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Cybersecurity@MIT: A Three-Legged Stool


Cybersecurity at MIT

Anticipating the constantly increasing threats posed by cybersecurity, in March 2015, MIT officially announced the Cybersecurity@MIT Initiative. It consists of three interrelated multidisciplinary cybersecurity research efforts: Cybersecurity@CSAIL, focused on improved hardware and software; the Internet Policy Research Initiative (IPRI), focused on policy; and the Interdisciplinary Consortium for Improving Critical Infrastructure Cybersecurity, (IC)³, focused on the managerial, organizational, and strategic aspects of cybersecurity.

At the kickoff event, MIT President L. Rafael Reif emphasized both the new initiatives’ partnerships with industry and the interdependence of the research programs. “New technologies will require new policies and incentives,” he said. “Emerging policies must adapt to future technologies. And none of that matters if they cannot make the present a safe place to do business.”

The IPRI works directly with policymakers and technologists to help solve problems. Led by former U.S. Deputy Chief Technology Officer for Internet Policy in the White House Daniel Weitzner, as well as faculty researchers from engineering, social science, and management labs at MIT, the center recently published a set of presidential-level policy recommendations based on a two-year analysis of critical energy, finance, and communications systems in the United States. A past report on encryption policy, “Keys Under Doormats,” was a key input to the FBI/Apple encryption debate, and led to the report’s authors testifying before the U.S. Congress four times. Many of the IPRI projects have co-principal investigators from two or even three different departments including MIT Sloan, reflecting the interdisciplinary aspect of cybersecurity policy.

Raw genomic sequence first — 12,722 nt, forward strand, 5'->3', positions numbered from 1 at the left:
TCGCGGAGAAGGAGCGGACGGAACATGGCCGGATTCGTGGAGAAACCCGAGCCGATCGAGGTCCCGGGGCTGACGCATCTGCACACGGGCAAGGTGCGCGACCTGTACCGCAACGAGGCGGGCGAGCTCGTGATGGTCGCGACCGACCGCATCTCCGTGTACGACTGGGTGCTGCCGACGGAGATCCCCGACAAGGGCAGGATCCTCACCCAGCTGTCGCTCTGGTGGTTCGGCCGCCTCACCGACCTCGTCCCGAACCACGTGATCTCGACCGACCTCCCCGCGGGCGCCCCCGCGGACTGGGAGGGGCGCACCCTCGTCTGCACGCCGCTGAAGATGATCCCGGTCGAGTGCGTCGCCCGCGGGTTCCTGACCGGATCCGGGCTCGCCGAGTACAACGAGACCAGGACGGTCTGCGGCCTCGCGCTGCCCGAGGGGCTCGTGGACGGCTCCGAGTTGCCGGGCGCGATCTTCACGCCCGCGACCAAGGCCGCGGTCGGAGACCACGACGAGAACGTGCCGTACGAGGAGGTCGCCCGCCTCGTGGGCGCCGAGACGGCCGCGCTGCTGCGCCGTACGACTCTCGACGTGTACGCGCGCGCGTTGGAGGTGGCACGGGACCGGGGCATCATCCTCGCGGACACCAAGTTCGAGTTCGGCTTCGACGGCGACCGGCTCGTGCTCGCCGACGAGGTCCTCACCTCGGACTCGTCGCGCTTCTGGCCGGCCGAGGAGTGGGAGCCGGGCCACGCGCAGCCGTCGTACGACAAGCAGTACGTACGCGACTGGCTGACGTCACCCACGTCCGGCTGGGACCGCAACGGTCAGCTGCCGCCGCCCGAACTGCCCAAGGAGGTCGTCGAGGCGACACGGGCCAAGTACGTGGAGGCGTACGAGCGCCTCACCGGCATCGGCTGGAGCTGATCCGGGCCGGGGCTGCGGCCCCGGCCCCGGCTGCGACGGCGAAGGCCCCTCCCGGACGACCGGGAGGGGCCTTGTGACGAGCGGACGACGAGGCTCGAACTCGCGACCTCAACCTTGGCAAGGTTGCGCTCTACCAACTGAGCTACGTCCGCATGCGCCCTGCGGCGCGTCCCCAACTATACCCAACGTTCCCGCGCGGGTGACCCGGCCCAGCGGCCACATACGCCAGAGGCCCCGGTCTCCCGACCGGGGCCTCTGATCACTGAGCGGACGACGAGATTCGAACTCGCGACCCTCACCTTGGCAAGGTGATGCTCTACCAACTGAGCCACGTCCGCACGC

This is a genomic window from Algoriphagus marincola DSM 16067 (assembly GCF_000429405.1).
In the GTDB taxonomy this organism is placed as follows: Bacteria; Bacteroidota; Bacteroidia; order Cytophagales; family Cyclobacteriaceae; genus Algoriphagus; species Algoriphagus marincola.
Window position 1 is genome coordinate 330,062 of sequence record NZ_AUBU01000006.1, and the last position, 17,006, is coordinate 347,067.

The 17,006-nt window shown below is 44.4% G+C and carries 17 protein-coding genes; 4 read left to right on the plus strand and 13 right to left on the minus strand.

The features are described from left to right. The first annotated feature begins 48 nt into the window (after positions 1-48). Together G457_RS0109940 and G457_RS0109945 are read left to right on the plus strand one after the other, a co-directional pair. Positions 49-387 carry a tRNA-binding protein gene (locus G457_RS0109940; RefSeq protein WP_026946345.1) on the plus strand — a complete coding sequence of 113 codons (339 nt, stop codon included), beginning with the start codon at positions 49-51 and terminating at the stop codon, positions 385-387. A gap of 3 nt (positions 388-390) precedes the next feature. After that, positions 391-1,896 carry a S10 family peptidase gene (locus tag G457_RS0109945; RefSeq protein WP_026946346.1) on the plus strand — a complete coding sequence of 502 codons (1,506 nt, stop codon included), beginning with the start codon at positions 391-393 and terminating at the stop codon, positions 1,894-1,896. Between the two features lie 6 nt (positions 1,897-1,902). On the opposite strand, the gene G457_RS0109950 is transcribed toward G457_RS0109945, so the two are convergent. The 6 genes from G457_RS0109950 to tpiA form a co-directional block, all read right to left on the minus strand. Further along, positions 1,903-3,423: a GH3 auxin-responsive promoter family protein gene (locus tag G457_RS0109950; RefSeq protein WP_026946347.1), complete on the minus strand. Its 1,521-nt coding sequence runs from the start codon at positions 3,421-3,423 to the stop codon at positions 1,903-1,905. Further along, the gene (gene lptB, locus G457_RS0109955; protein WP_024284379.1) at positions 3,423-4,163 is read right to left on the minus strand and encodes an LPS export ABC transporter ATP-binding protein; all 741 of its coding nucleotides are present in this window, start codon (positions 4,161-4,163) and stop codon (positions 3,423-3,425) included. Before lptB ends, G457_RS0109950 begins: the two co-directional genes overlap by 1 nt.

The Computer Science and Artificial Intelligence Laboratory (CSAIL), the largest lab on campus, was created by the merger of two predecessor labs that date back to the 1950s—one was the Laboratory for Computer Science (LCS), where the first user IDs and passwords were introduced, and where Madnick received his PhD. CSAIL has long been at the forefront of internet and security issues, from developing large parts of the internet architecture to creating data encryption systems. It is home to the World Wide Web Consortium (W3C), directed by Tim Berners-Lee, inventor of the web.

While it often takes years to move from research to commercially available products, CSAIL has already helped some promising startups in the cybersecurity field get off the ground. In 2016, for example, the startup PatternEx launched its first service offerings, based largely on CSAIL research that combined human input with artificial intelligence to predict cyberattacks about three times more accurately than previously existing products. PatternEx co-founder Kalyan Veeramachaneni launched it as a research scientist at CSAIL with Una-May O’Reilly’s research group AnyScale Learning For All (ALFA); the company’s chief data scientist, Ignacio Arnaldo, is a former ALFA and CSAIL post-doc.

Besides the differences in research focus, each of the three programs has its own unique operational model. Cybersecurity@CSAIL is currently sponsored by seven leading firms from distinct industries, including aerospace, energy, and financial services. “The research is really informed by problems that industry is facing—and then it makes its way back out of the laboratory to address the problems,” says Lori Glover, managing director, CSAIL Alliances, and executive director, Cybersecurity@CSAIL.

(IC)³ includes 23 member firms across sectors, with multiple representatives from each industry. In general, companies choose a specific “stool” to affiliate with, but find a number of opportunities to cross-pollinate as CSAIL sponsors may attend (IC)³ meetings, and (IC)³ partners may attend CSAIL meetings. This overlapping cooperation also occurs in many other ways. The two centers have jointly organized events, such as a panel on cyberinsurance and a detailed presentation of the Ukrainian power grid attack.